Tip took the stand earlier this morning at the Hamilton County Court in Cincinnati as a witness for the prosecution in the murder trial of Hosea Thomas, the man accused of shooting his childhood friend Philant Johnson to death in May of 2006. He told the court that he felt like the bullets that killed his friend were meant for him and he described what happened inside the van he was riding in during the shootout between Thomas and his camp.
T.I. says he took cover in a van when it was struck by bullets during the chase. He described seeing his friend after their van pulled over. He said Johnson was lying lifeless, blood running down his face from a shot into his left temple.
Padron Thomas, 40, told officials he was driving the Jeep as his brother, Hosea, fired the shots at the vans. At least one member of T.I.’s crew returned fire.
In exchange for Padron Thomas’ testimony against his brother, prosecutors have agreed to drop murder charges against him, allow him to plead guilty to manslaughter and have any sentence he receives in the case to run at the same time as a federal prison sentence.
So apparently, some people read my last post about this trial and somehow got the idea that I was in one way or another promoting the “Stop Snitching” agenda because of my disgust over Padron’s deal with the DA. That is certainly not the case. The fact of the matter is, every single situation is different and if you put aside your own personal feelings and analyze this particular case you’ll see examples of both sides to the argument. It’s my personal opinion that a blanket stance on the matter either way is irresponsible. If you feel that every citizen should cooperate with law enforcement in every situation, no matter what, then in my opinion you are severely naive and misinformed. At the same time, the idea that nobody should ever talk to the cops under any circumstances, no matter what, is absurd.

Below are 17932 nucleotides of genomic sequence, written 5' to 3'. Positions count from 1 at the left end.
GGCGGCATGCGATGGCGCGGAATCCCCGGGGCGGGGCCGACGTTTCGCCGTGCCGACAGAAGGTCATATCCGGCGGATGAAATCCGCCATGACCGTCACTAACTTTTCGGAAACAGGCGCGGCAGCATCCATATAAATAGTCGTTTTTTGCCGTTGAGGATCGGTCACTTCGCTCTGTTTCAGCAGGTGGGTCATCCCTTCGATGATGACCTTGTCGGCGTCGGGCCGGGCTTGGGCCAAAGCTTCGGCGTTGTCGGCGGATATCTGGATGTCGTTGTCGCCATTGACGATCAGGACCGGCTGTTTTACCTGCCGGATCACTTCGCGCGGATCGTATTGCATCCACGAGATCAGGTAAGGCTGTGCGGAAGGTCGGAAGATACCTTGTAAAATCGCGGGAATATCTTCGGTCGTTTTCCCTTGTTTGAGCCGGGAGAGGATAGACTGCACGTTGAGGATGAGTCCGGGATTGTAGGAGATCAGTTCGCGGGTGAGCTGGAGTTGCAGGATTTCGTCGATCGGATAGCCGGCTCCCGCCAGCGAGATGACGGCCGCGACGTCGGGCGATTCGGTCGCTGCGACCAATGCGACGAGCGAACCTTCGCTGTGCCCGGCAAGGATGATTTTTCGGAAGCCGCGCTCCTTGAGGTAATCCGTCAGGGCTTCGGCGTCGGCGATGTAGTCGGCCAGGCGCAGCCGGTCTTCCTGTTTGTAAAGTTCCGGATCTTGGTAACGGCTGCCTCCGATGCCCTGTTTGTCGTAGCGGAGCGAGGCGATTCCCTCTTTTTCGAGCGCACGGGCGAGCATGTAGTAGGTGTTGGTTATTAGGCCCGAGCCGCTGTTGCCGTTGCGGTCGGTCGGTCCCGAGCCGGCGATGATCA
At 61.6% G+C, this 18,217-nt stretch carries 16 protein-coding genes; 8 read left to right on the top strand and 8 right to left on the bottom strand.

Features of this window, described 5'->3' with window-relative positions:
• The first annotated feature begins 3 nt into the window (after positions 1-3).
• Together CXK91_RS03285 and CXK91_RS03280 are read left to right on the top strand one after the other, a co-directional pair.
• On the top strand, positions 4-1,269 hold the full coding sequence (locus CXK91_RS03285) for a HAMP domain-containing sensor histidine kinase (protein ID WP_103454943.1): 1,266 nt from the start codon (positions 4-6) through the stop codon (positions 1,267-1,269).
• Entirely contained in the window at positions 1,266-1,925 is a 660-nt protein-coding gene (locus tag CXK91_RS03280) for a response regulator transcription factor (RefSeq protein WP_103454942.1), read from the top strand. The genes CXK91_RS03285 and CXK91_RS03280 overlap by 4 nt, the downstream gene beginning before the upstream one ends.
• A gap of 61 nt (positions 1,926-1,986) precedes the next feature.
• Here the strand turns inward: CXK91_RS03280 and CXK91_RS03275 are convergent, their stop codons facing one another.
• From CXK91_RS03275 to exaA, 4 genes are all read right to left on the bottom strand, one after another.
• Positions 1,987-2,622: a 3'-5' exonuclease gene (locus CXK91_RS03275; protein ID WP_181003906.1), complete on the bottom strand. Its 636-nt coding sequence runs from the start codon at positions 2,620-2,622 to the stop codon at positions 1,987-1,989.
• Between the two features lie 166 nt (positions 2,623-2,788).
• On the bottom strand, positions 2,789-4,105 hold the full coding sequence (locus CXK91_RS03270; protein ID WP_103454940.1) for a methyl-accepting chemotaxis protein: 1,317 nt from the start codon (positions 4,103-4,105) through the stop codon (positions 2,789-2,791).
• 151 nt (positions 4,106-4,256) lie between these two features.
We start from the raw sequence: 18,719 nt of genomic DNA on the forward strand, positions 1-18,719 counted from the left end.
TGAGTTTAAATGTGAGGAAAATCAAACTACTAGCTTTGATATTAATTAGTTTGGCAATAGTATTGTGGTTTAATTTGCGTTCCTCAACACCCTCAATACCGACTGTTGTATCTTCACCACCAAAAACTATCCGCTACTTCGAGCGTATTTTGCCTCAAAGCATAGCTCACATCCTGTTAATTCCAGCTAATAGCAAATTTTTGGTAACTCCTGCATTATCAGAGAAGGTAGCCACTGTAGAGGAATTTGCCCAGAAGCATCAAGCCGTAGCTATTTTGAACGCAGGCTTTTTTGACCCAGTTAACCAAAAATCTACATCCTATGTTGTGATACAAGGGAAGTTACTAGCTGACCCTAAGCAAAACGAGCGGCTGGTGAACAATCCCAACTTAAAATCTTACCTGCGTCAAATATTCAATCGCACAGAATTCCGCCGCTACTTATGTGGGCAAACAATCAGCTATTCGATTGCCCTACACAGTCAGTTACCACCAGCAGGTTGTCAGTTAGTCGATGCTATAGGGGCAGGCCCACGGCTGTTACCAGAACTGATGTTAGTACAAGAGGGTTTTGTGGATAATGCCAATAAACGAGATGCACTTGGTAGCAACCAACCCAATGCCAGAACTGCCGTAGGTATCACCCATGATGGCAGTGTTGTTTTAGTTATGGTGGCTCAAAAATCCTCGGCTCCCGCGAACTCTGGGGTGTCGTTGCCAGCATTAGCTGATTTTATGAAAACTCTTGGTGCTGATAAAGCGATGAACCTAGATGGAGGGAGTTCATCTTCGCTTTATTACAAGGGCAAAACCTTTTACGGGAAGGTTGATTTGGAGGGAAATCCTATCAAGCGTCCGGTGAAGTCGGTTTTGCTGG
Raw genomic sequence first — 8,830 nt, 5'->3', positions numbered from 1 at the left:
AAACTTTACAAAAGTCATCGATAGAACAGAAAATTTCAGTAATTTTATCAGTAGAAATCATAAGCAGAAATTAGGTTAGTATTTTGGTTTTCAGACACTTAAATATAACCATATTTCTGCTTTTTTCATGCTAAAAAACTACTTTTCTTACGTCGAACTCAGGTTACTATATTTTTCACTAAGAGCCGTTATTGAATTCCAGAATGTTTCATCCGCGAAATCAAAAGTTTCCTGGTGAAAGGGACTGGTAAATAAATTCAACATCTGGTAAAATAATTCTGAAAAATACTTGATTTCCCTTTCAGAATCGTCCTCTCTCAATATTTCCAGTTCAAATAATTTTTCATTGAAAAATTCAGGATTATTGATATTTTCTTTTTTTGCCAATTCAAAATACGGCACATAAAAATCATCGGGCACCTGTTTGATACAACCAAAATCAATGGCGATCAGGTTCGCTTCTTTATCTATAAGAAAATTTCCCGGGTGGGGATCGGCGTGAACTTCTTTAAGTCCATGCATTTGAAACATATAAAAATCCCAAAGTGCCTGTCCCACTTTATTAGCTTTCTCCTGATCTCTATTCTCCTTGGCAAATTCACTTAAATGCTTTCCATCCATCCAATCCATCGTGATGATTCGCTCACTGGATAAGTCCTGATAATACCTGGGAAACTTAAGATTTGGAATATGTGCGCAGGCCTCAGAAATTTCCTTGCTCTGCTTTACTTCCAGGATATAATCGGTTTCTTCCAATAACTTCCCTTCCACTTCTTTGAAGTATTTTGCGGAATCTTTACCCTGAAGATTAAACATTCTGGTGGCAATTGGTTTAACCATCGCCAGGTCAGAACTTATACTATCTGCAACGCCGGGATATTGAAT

Two things to keep in mind when considering the subject of “snitching”:
Civilians don’t adhere to the same rules as people operating on the other side of the law, and vice versa.
All law enforcement officers and organizations do not have your best interest at heart.
That is all.
Related reading: Snitch: Informants, Cooperators, and the Corruption of Justice